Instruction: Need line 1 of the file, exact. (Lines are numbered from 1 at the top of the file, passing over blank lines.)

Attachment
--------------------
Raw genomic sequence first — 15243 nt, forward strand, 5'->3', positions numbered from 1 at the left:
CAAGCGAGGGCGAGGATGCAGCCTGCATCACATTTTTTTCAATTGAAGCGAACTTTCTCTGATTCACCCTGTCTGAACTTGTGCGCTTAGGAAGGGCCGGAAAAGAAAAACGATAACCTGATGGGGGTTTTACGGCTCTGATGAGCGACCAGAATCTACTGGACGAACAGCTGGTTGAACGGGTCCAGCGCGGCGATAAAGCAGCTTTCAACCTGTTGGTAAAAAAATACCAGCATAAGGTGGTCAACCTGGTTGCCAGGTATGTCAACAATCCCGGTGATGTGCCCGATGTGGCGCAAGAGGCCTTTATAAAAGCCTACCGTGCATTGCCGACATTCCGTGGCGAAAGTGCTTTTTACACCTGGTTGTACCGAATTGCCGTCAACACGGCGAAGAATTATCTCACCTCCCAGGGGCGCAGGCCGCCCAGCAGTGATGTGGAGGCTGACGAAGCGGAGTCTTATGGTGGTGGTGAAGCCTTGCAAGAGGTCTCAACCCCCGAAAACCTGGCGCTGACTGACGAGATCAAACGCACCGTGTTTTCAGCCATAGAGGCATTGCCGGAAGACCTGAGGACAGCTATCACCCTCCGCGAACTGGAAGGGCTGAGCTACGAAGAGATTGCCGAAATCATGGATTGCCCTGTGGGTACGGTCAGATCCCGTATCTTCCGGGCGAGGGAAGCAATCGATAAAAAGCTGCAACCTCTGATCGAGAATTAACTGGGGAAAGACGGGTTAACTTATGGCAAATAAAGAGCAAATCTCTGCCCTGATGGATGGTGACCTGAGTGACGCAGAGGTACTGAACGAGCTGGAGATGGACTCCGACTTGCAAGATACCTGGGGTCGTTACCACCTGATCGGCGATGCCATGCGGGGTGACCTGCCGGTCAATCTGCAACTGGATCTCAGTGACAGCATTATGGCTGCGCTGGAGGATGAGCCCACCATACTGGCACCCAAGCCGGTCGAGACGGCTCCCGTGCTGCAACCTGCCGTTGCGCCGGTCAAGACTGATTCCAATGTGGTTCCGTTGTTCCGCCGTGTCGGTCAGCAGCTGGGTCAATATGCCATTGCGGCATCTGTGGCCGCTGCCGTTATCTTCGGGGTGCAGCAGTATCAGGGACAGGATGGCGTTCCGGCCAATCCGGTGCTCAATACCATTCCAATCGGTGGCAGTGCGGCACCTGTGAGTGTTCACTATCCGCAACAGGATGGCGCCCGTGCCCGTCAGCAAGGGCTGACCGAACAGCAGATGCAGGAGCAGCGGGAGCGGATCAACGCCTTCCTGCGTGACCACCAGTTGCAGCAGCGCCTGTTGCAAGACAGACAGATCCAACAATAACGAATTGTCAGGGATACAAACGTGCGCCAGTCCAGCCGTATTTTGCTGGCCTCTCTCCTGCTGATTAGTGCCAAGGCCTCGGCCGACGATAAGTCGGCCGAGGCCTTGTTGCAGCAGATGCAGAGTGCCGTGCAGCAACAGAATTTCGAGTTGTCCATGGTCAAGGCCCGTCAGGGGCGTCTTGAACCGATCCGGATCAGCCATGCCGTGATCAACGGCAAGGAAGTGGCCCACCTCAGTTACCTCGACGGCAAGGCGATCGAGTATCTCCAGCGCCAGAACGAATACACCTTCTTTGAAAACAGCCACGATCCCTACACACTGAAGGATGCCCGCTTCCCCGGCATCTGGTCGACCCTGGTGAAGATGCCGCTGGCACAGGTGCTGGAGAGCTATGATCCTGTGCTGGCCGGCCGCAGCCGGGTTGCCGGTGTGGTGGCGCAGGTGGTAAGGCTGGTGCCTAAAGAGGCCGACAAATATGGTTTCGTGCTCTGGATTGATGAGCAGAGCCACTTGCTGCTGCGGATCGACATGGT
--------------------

Raw genomic sequence first — 15243 nt, forward strand, 5'->3', positions numbered from 1 at the left: